The primary sonic material of melody is scales. Sure, arpeggios, passing tones and symmetrical intervals are in the mix, too. But so much melodic beauty comes directly (and indirectly) from the scales themselves.
It’s highly unlikely you’ll study jazz improvisation without going deeply into the study and practice of scales, and how they relate to harmony.
Of course, simply running up and down scales isn’t going to help you make beautiful music. To improvise expressively, you have to be able to imagine (hear) and create pleasing melodic patterns and shapes from the scalar (and other) material and develop them into an improvised composition.
Here are some of the many scales that are used in modern jazz improvisation: diminished, augmented, whole tone, major, minor, blues, pentatonic (and altered pentatonic), hexatonic, harmonic major…
There is a lot of music to be found and made with these scales, and I’ve spent much time studying and applying them in my practice as an improviser. But the one scale that gives me the greatest amount of musical possibilities is the melodic minor (I’m talking about the ascending form, i.e., a major scale with a lowered 3rd). Here’s 3 big reasons why:
1. It has a compelling contour. Take a look at the example below, a C melodic minor scale:
There is a tritone formed between the 3rd degree (Eb) and the sixth degree (A), as well as one from the 4th degree (F) to the 7th (B). The first four notes of the scale imply a strong minor tonality. The last four (G through C) imply a major tonality. The 3rd through the 7th (Eb through B) imply a whole tone scale. The 4th through the 7th degree (F through B) imply a Lydian tonality. Lots of different colors for melodic creation. When you arrange the notes of the scale into chords, even more tonal implications (and richness) emerge.
It has such natural melodic contour, that if you were to simply improvise over the scale itself in any key, without passing tones, you’d easily find lots of beautiful melodic shapes and patterns that fit well into the jazz language.
2. It relates well to dominant 7th chords. In the example below I demonstrate the use of the C melodic minor as the “jazz minor” scale (the scale from the raised root of the dominant 7th chord, in this case the B7):
If you analyze the above melodic idea, you can see that there is lots of harmonic tension, some of it diatonic, some of it as altered, upper partial notes: A (7th), D (+9), C (-9), Eb (3rd), G (-13) and F (+11), resolving to “E”, the root of E Major.
But look how this exact melodic line over dominant resolves to tonic in other ways:
Again, if you analyze the above examples, you’ll see that the harmonic functions of each note changes in relationship to the dominant chord, but the melodic sequence with the minor scale stays the same. Play through these patterns and you’ll hear 5 different colors of tension to resolution, some with lots of upper partial harmony. When you’ve mastered these scales, you give yourself a huge amount of possibilities over iiV7-I chord progressions, as you expand your thinking and your ears.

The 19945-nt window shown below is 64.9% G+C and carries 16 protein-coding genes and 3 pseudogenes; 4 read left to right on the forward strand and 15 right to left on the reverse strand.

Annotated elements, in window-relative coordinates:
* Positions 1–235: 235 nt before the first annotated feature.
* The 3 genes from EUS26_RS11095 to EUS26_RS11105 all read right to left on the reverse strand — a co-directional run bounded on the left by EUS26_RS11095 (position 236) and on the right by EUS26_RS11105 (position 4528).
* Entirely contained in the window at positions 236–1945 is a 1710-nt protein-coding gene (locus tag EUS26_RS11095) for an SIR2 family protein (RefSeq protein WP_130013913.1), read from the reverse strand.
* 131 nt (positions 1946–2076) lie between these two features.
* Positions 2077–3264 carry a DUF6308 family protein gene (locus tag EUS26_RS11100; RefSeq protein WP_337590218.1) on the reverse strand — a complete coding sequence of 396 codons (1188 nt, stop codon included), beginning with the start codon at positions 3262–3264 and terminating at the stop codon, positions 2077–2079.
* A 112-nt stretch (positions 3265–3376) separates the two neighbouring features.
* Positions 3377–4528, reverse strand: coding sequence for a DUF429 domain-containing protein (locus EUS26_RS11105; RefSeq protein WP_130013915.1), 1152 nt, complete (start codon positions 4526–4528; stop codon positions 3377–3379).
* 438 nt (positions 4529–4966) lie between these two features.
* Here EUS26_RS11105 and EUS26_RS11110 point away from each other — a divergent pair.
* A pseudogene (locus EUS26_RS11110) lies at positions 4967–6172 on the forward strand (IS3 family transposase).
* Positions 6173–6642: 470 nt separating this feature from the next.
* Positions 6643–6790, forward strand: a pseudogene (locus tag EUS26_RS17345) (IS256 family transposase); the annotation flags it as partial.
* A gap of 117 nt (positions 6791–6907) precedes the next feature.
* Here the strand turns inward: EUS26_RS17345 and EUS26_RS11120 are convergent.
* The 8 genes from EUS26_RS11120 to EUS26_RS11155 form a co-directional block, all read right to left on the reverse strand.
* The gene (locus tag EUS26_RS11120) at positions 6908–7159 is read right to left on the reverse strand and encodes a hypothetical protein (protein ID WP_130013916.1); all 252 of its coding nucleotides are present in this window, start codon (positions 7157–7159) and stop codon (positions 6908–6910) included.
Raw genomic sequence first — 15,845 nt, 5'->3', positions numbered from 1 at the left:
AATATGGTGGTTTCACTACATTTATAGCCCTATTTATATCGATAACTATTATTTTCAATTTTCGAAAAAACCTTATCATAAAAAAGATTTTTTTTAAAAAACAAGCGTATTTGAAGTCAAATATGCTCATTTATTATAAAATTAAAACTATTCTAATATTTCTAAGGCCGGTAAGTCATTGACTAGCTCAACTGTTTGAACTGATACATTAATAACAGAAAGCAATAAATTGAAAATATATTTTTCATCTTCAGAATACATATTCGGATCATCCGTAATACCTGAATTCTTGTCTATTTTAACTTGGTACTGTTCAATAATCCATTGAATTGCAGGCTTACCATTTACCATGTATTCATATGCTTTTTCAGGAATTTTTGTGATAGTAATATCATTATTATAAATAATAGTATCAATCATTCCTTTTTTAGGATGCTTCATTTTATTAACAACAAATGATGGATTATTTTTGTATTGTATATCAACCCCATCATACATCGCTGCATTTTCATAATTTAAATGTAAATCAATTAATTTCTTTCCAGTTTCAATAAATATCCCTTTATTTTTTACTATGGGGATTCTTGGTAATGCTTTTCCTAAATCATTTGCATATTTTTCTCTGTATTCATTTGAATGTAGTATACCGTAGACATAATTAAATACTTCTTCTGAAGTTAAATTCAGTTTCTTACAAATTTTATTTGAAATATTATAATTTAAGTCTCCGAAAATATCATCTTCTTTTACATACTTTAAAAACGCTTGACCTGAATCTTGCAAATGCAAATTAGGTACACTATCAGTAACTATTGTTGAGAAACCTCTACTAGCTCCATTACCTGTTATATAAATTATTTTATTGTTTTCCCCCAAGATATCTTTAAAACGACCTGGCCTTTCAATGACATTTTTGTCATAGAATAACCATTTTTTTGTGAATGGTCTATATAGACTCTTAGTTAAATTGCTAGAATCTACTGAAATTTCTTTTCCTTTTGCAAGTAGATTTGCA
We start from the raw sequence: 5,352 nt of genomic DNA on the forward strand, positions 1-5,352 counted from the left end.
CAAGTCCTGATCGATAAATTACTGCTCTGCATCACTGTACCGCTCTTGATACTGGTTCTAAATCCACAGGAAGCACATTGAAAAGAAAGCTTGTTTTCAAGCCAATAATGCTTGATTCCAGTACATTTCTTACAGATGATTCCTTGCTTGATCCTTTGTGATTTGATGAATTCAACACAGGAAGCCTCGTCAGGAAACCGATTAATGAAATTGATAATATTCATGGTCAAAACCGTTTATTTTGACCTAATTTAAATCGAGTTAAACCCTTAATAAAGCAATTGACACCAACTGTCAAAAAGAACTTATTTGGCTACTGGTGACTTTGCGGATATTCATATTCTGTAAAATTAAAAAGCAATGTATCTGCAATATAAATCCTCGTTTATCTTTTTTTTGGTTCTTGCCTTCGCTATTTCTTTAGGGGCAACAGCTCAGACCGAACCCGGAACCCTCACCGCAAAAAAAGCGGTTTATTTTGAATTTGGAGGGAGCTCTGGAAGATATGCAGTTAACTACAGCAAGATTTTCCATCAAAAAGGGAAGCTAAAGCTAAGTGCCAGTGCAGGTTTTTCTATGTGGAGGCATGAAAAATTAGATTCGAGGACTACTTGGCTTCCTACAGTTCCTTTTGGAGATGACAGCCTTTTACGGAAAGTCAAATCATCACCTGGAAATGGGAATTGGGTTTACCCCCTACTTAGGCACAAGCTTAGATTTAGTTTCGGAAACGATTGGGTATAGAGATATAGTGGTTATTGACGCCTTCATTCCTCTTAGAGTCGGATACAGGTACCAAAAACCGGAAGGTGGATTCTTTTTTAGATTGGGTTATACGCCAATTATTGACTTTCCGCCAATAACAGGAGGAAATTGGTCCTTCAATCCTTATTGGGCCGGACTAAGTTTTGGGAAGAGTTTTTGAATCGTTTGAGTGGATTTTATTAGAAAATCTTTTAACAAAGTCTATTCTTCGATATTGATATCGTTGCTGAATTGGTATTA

3. It can be organized and combined to form many interesting “modern” tonalities. One of the great things about melodic minor is that it can be the basis for lots of other tonalities and harmonic substitutions that have become part of the jazz language of today. Triad pairs formed from one scale (G Major and F Augmented from the D melodic minor scale) work well over several ii7-V7 sequences:
If you combine the minor scales, you can find an almost unlimited new resource of tonal possibilities, like harmonic major pentatonic scale sequences (combining Bb minor,and Ab minor, for example):
You can also find new ways to combine triads for harmonic substitution. Here I extract major triads from the C minor, F minor, Ab minor and D minor scales and combine them in a way that implies movement around the circle of keys (with a bit of a surprise in the last two beats of the second measure):
About 3 years ago I plunged deeply into the study and exploration of melodic minor scales, particularly as they relate to dominant 7th chords, and how they resolve to tonic. In studying this way I’ve come to have a clearer functional understanding of so many other tonalities in modern jazz, and my ability to improvise freely and melodically has grown significantly. Above all, I’ve learned to hear and imagine music in a different way.
I’ve documented and organized all the work I’ve done with the scales and put it into the form of a downloadable pdf book, which I’ve made available for purchase. The book is called Melodic Minor Scale Jazz Studies: Tonal Organizations And Applications Over Dominant 7th Chords. There are over 200 pages of notated exercises and instructions, from basic to very advanced applications, along with downloadable backing tracks for you to use to practice the material in the book.
If you’d like to gain deep mastery over this highly useful scale, and open up your improvisational thinking and possibilities, I encourage you to consider it. If you’d like some more examples of the material in the book, please visit my Jazz Etudes page, where you can test drive several different ideas and applications. Enjoy!